A Labour Government would prevent an April 2020 rollout of the draconian Off-Payroll working rules into the private sector, a party member has claimed this morning.
Speaking to Rachel Burden on Radio 5 Live’s Breakfast Show, Labour Party politician Rebecca Long-Bailey confirmed the party’s intentions, describing the legislation as inappropriate and unfair on the self-employed.
During the exchange, Long-Bailey also announced Labour’s plans to work with the self-employed and representative bodies to identify a fair tax system for the self-employed, adding: “That system is certainly not fair, and it’s causing a lot of anguish to those who are self-employed.”
Off-Payroll: Labour announces plans to scrap draconian measures
A full transcript of the conversation can be found below:
Rachel Burden (Radio 5 Live): “Can you clarify where you stand on IR35? Now, for people who are employed, this may not make much sense to them, but this applies to thousands and thousands of people who are effectively self-employed contractors who are selling their services through their own business, but there is concern around tax avoidance, that they are being unfairly advantaged under the current tax system, not subject for example to national insurance contributions and so on.
“Now, at the moment, this has changed in the public sector and this is going to apply to the private sector from April 2020. Your small business minister has previously said "we absolutely can't see it being rolled out in the private sector the way things are at the moment.” When he was asked on Twitter if this was party policy he said: "Absolutely".
Rebecca Long-Bailey (Labour): "Yes, we do have serious concerns about IR35, and it is something that's come up in various business meetings that I've had with small businesses and self-employed people particularly, and it is something we are going to look at."
Rachel Burden (Radio 5 Live): “So, you're gonna look at it, but there's no absolute commitment as to whether you are going to scrap it for the private sector?”
Rebecca Long-Bailey (Labour): "No, there is. I think we need to have a system in place that is fair for the self-employed, and IR35 certainly doesn't work for them, so we will be working with the self-employed themselves and the organisations representing them, such as the FSB (Federation of Small Businesses) for example, to look at a system that is fair, because that system is certainly not fair and it's causing a lot of anguish to those who are self-employed.”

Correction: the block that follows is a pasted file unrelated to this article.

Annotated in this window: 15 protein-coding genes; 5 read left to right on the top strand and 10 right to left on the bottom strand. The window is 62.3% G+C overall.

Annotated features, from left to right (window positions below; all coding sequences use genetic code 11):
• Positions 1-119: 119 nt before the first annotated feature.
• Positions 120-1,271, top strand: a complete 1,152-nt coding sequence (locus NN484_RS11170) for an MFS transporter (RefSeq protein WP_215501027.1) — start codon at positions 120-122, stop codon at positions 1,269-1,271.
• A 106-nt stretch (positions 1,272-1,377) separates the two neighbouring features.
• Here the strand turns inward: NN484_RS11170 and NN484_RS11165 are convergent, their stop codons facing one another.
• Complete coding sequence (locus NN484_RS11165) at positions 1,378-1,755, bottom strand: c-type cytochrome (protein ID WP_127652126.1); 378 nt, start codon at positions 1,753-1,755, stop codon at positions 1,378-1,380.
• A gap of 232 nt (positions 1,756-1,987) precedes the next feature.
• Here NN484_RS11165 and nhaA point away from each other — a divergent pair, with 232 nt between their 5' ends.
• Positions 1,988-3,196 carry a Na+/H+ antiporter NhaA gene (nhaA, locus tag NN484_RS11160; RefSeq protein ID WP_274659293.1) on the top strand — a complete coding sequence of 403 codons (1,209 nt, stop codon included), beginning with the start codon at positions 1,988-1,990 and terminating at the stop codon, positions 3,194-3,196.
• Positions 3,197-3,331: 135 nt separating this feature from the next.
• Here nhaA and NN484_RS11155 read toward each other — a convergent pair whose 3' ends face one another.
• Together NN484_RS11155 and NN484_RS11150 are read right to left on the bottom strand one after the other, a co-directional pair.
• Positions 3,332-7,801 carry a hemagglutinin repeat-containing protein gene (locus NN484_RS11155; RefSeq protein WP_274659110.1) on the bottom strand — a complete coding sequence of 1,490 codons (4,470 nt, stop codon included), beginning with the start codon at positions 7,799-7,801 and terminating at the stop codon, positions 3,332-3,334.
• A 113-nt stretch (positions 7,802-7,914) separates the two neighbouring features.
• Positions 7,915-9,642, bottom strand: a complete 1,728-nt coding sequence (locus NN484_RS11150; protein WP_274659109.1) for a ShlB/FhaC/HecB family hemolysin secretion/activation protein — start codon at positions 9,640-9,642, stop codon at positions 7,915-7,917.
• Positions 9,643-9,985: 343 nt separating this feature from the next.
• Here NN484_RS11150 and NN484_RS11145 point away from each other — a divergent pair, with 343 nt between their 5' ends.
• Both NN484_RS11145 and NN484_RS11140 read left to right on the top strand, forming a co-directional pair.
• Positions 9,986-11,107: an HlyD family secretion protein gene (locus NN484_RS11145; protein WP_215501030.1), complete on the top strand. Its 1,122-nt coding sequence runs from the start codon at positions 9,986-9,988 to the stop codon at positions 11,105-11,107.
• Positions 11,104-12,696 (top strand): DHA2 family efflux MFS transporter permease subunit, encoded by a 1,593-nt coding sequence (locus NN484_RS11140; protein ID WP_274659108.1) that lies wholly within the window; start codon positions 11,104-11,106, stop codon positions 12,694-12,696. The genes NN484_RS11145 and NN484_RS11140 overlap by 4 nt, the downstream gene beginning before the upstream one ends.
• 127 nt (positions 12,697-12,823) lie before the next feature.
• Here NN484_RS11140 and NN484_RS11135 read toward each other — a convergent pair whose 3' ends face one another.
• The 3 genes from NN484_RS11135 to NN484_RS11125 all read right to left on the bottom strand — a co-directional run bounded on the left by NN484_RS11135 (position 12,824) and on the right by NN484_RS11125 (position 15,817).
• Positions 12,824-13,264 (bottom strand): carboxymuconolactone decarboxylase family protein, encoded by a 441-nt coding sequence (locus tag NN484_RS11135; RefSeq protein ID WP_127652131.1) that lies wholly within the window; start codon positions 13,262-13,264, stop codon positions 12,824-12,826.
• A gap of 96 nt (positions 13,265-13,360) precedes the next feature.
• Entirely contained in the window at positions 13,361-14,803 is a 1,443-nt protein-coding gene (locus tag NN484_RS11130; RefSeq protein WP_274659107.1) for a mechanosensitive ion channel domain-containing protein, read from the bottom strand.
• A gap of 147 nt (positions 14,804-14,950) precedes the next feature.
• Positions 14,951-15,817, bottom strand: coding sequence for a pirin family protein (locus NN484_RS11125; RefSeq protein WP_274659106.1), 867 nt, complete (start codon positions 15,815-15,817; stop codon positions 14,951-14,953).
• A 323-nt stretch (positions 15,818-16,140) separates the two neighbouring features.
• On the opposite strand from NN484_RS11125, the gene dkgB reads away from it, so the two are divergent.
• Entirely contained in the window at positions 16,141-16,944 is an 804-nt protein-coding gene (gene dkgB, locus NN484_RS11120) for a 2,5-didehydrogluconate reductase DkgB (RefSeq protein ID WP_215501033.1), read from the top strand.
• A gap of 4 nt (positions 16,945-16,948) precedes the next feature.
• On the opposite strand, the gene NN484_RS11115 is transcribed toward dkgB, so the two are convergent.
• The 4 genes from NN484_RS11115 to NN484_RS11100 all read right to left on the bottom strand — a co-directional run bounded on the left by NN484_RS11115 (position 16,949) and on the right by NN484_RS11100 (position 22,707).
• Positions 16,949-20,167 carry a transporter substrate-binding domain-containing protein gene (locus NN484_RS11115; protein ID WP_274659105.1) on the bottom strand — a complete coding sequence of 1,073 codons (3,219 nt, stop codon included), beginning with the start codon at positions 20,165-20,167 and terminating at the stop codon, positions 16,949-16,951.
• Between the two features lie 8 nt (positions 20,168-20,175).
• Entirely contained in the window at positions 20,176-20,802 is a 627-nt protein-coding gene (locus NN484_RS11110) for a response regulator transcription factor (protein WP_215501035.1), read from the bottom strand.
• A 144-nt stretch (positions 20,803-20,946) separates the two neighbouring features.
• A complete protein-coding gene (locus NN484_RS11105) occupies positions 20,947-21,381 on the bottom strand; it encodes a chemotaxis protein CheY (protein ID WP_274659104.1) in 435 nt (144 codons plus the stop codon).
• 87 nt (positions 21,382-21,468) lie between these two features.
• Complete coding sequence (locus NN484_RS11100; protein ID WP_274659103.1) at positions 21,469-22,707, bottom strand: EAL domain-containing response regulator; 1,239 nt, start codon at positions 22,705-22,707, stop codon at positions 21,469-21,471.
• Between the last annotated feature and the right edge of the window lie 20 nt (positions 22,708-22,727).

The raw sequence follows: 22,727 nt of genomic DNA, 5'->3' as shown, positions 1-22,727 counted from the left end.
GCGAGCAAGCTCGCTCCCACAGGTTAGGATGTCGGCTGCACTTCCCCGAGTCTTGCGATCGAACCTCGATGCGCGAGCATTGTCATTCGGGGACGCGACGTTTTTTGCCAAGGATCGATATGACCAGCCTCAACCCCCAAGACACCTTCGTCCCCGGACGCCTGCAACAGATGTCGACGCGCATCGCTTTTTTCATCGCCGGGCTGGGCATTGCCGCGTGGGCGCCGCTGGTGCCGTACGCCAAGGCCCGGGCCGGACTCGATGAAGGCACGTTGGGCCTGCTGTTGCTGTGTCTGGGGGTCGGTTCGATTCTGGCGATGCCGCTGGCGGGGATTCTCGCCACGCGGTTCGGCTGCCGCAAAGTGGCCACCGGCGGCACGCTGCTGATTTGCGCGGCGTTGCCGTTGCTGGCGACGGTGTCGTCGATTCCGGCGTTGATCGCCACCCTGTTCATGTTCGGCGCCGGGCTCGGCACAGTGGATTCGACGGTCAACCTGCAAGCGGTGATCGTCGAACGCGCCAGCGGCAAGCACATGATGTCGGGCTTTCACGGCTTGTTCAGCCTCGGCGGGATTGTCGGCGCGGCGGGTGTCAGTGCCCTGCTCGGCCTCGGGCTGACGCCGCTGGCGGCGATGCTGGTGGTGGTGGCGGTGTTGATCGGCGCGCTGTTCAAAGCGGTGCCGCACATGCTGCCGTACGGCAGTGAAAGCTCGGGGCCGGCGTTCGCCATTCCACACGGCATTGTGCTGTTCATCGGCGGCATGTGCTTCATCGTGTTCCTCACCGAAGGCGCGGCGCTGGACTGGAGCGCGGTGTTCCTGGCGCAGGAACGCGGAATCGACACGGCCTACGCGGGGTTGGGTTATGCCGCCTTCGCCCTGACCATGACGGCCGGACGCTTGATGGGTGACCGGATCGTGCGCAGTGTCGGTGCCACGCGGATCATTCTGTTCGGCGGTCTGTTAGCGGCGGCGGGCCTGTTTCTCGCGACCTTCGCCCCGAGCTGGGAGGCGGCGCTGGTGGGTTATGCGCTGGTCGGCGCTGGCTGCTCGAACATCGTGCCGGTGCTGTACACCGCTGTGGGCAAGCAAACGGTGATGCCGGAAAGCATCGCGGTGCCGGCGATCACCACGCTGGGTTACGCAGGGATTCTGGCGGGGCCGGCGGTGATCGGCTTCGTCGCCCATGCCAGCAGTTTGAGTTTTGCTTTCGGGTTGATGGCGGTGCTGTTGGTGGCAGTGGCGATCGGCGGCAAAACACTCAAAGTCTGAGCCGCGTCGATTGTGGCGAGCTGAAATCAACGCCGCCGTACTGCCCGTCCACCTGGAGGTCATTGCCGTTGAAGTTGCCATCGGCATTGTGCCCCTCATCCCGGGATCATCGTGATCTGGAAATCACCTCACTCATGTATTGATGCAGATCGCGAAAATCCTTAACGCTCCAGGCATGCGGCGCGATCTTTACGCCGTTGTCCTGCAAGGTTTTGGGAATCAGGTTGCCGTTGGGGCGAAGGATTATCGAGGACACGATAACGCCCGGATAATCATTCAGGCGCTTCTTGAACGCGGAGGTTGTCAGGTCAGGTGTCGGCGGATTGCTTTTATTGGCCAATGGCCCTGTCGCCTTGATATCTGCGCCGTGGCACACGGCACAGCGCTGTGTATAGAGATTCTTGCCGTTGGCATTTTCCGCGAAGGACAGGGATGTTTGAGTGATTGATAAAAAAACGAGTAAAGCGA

Rachel Burden (Radio 5 Live): “So, just for absolutely clarity, under a Labour Government, this would not apply in the private sector from April 2020.”
Rebecca Long-Bailey (Labour): “Well, certainly we don't think it will, no, but we need to have a system in place that is fair.”
Rachel Burden (Radio 5 Live): “That's not absolute clarity...”
Rebecca Long-Bailey (Labour): “Well, it is, absolute clarity, but what we are saying is that we need to consult on a system that is fair for those businesses, but we don't think IR35 is appropriate, so no.”
Labour pledge a promising sign for contractors
Though there was no mention of Off-Payroll rules in its manifesto, the fact that a party member has stated Labour’s opposition to the legislation is good news for contractors, regardless of the General Election outcome, as ContractorCalculator CEO Dave Chaplin highlights:
“Following on from the Lib Dem’s manifesto pledge to review IR35, it’s promising to see further party opposition to this damaging regime. Though Chancellor of the Exchequer Sajid Javid recently promised a review of the Off-Payroll rules, contractors will be rightfully cynical, given the manner with which the Conservative party has conducted the rollout up until now.”
Chaplin concludes: “It seems that the Conservatives are the only party oblivious to the damage being reaped by the Off-Payroll rules. We now know that we have the support of two prominent parties who, at the very least, can put the pressure on Government to do what is right and put an end to the Off-Payroll rules.”